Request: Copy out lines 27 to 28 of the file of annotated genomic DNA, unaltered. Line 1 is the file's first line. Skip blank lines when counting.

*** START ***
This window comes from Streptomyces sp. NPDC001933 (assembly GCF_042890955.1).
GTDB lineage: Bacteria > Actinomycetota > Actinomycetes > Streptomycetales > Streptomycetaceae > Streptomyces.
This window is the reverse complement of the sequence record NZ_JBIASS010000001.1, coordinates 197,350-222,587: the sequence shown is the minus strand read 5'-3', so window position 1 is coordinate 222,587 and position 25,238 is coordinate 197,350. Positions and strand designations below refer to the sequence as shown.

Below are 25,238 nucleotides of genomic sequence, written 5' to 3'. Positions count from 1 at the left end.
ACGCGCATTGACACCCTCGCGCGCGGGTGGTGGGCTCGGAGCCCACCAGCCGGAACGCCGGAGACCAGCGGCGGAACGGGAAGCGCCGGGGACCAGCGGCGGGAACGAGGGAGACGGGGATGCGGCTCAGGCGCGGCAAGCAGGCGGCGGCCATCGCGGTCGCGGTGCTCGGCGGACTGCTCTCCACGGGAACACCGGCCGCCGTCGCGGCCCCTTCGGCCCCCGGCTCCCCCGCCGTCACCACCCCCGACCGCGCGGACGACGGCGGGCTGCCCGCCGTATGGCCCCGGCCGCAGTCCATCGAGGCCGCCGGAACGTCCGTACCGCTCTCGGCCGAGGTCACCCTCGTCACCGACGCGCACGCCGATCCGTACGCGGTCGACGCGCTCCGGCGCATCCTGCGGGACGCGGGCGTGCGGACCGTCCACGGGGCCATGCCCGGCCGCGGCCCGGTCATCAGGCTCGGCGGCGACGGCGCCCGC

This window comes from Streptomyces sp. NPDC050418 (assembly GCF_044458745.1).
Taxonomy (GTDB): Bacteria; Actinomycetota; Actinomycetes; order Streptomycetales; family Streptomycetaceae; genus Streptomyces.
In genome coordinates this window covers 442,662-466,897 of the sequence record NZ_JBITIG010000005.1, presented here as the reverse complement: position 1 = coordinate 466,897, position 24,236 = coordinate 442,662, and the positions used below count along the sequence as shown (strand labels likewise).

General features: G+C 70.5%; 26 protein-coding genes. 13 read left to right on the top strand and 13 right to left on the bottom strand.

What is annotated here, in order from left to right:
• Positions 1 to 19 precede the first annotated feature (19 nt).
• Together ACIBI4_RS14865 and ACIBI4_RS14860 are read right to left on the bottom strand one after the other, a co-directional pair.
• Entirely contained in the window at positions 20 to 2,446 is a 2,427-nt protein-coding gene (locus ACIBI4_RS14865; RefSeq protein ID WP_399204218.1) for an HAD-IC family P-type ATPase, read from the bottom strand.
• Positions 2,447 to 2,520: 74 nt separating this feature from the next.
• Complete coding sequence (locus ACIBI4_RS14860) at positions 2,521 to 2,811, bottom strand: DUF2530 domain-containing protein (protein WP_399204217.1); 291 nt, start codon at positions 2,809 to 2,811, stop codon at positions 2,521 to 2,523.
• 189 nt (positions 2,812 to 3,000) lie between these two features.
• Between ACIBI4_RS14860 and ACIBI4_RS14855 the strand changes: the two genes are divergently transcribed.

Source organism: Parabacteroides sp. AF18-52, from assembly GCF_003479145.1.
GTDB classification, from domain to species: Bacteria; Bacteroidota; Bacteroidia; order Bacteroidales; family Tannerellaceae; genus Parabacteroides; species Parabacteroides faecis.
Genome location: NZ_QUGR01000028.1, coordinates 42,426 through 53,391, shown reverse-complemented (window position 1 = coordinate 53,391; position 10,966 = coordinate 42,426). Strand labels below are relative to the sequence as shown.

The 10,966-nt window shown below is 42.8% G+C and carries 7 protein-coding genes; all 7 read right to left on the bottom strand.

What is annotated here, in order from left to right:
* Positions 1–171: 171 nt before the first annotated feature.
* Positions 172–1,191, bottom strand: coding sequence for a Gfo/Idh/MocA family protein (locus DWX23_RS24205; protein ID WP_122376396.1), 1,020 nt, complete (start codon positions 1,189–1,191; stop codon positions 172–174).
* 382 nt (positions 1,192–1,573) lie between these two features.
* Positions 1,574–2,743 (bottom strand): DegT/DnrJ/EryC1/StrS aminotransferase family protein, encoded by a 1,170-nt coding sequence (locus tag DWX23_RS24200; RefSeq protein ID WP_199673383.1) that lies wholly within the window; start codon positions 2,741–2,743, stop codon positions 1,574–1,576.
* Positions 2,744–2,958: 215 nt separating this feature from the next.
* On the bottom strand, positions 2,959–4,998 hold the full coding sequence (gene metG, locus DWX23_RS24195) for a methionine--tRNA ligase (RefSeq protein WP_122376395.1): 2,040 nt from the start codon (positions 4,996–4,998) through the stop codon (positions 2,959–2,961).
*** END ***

* Positions 2,744–2,958: 215 nt separating this feature from the next.
* On the bottom strand, positions 2,959–4,998 hold the full coding sequence (gene metG, locus DWX23_RS24195) for a methionine--tRNA ligase (RefSeq protein WP_122376395.1): 2,040 nt from the start codon (positions 4,996–4,998) through the stop codon (positions 2,959–2,961).